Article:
Author Mark Fairlie

Last month, Britain’s, money lenders and analysists demonstrated once again the existence of a wide divergence of viewpoints on BoE hints that they would begin raising interest rates.

In a recent interview, Bank of England Governor Mark Carney told BBC Radio 4 that the possibility of a rate hike in the coming months had “definitely increased”. Financial markets have since concluded that there is roughly a 50% chance that rates will rise from their current record low this November.

Fuelling the pound

Speculation of rising interest rates sent traders into a buying frenzy in preparation for the change, propelling pound sterling to a new one-year high.

This suggests that the markets view an interest rate rise as necessary to help the pound recover after losing 14 percent to the dollar following the Brexit vote.

The referendum also saw interest rates drop lower than anyone was able to predict with a cut of 0.25 percent. As the full impact of leaving the EU remains to be seen, many are concerned that now could the worst possible time for a hike.

Many believe the current five-year high in inflation is a direct effect of sterling’s depreciation following the referendum. Current figures for economic growth are poor and those dependent on fixed income are suffering.

Dr Sushil Wadhwani, the founder of Sushil Wadhwani Asset Management and past MPC member, suggests that matters relating to the pound and Brexit are “temporary factors” causing inflation and that they would eventually work themselves out of the system. A hike in interest rates would only work to make the situation worse.

And, for low-income households in the UK, waiting for these issues to resolve themselves will undoubtedly have a massive financial strain.

Interest rates

Inflation and Interest Rates

With inflation rising 3% this year, and average earnings excluding bonuses rising at an annual rate of just 1.7%, the current cost of living is quickly becoming unaffordable for many UK households.

For those working in the public sector, whose annual pay increase is fixed at 1%, and people on capped benefits, the difference is even greater.

Because of this, consumer borrowing has been growing rapidly for the past few years.

Dame Kate Barker, the non-executive director at Taylor Wimpey and Man Group and former MPC member, believes this high level of credit has been exacerbated by the Brexit vote, and that “we are going to go into a period of economic difficulty that will be worse if we have people with high borrowing.”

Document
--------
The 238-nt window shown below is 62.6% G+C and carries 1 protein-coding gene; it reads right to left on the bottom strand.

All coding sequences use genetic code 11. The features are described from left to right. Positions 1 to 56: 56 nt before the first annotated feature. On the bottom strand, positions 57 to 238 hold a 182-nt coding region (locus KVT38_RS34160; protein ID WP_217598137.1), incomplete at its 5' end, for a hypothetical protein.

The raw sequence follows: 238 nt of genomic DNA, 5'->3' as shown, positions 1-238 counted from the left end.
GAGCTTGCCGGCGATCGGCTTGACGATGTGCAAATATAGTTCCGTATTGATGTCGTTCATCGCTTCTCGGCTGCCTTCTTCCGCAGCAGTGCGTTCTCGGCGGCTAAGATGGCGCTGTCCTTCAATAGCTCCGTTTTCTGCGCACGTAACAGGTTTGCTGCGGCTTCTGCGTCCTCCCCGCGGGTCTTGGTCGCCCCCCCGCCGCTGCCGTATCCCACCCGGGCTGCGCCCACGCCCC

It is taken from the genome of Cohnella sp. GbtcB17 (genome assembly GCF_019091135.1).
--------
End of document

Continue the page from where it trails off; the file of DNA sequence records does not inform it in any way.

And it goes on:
Despite higher rates making it harder for people pay off their debts and mortgages, she states that this will help combat the current trend and make for a more sustainable situation for the public.

Barker believes that raising interest rates will “encourage savers and discourage borrowers.”

Some argue this is not the case. Yael Selfin, chief economist at KPMG, believes that discouraging borrowing is more likely to put further pressure on households struggling with low pay and high inflation. In addition, it will greatly impact new and existing businesses and homeowners across the country with rising fixed costs.

Dr Wadhwani also commented that an interest hike would have been a good idea in past years, but at present, it poses much more of a risk. He stated that higher levels would have “helped to prevent the build-up of consumer debt,” but, at this stage, “the horse has already bolted.”

The E&Y Item Club, Standard and Poor’s, and the British Chambers of Commerce among other experts disagree. Rather, they state that it is too soon for an interest rate hike. They argue that the economy is still far too fragile and, without knowing how much Brexit will affect us, the change will kill whatever growth Britain has had in the past year.